Rickert Nature Preserve

Asclepias Tuberosa
Butterfly Weed
Butterfly Milkweed
Butterfly Plant
Indian nosy

Native: Yes

A. Butterfly weed (Asclepias tuberosa) is easy to grow from seed. For the quickest flowers, start seed in late August. Fresh seed requires a period of cool, damp stratification. Provide this by placing the seed in a bag of moist peat moss and keeping it in the refrigerator for ten to twelve weeks. Older seed will not require this cold period to break its dormancy. Direct seed butterfly weed outside, or grow the seedlings in a nursery bed until the plants have five or six leaves, at which time it should be moved to its permanent location. Give the seed proper attention while it is germinating; though the mature plants will tolerate somewhat dry soils, the seedlings need to be kept moist until established. Fall-grown plants will provide moderate bloom the following year, with improved bloom in successive seasons.

If you prefer, you can start butterfly weed in the spring. Follow the same procedures as for fall sowing. Butterfly weed requires winter cold to bloom, so spring-sown plants will not bloom their first summer. However, the long summer days will allow the seedlings to grow into large plants which will produce many blooms the following year.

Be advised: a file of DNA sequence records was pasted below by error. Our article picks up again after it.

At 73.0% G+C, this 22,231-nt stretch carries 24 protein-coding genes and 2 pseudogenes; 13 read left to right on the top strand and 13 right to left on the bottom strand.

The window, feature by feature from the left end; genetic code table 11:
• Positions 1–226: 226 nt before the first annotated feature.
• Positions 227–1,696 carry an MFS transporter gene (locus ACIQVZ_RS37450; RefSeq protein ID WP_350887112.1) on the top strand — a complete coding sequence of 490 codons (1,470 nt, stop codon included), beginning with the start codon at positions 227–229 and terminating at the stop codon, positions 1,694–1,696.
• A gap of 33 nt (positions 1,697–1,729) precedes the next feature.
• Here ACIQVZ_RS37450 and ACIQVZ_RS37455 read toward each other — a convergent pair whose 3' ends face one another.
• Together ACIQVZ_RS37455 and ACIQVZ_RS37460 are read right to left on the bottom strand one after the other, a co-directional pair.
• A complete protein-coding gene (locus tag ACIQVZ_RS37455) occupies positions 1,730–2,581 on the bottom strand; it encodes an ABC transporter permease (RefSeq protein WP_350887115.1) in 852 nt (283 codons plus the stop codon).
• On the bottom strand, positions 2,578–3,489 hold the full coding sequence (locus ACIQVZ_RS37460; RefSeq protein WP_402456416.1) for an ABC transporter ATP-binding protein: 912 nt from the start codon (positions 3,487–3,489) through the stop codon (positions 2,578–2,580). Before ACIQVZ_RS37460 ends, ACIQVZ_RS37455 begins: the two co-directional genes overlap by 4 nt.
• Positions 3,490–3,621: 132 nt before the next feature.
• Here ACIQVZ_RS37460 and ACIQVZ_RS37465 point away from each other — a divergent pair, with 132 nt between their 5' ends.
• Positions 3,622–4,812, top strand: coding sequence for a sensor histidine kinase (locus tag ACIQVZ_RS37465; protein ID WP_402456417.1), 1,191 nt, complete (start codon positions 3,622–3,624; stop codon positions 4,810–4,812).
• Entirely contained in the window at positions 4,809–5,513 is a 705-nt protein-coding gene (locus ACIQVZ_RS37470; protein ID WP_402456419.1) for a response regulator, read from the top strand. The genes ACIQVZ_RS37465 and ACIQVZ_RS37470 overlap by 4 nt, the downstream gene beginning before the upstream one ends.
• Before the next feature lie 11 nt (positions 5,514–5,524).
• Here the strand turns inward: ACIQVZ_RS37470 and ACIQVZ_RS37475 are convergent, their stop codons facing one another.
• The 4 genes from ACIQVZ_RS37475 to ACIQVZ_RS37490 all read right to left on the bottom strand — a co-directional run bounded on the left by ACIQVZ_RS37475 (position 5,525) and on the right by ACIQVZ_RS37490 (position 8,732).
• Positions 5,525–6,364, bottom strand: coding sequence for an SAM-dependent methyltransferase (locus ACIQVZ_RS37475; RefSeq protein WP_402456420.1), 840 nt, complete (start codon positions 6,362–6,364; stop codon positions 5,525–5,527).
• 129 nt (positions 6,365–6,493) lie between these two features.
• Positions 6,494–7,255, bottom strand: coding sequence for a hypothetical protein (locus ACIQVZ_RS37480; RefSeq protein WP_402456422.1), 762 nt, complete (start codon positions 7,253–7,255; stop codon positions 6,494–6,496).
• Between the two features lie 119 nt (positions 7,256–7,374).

“Butterfly Milkweed” This is a favorite in many gardens for it’s lovely flower and the butterflies it attracts, it is always blooming.

Asclepias tuberosa (Asclepiadaceae)

An extremely hardy, long-lived perennial native to North America. The magnificent bright orange flowers are concentrated in compact clusters at the top of branching stems. The flowers produce a large quantity of nectar which attracts butterflies throughout the growing season. Requires a very well-drained sandy or gravelly soil in full sun. Butterfly Weed may take up to two years to become established from seed.

Average planting success with this species:

Height: 12-24 inches
Germination: 30-90 days
Optimum soil temperature for germination:
Sowing depth: 1/16"
Blooming period: June-September
Average seeds per pound: 87,000
Seeding rate: 10 lbs. per acre
Suggested use: Rock gardens, roadsides, mass plantings, borders.

Miscellaneous: Produces a very deep taproot making transplanting difficult. The stem, when broken, does not produce the milky white sap characteristic of this plant family. Once established is very dependable.

Note: Also called Indian nosy.

Food: A member of the Milkweed family, so most parts of the plant contain toxins. A crude sugar is produced from the flowers.

Medicine: Poultices for sores were made from the powdered root. A tea from the root encourages sweating. A tea was also made to induce vomiting during certain rituals.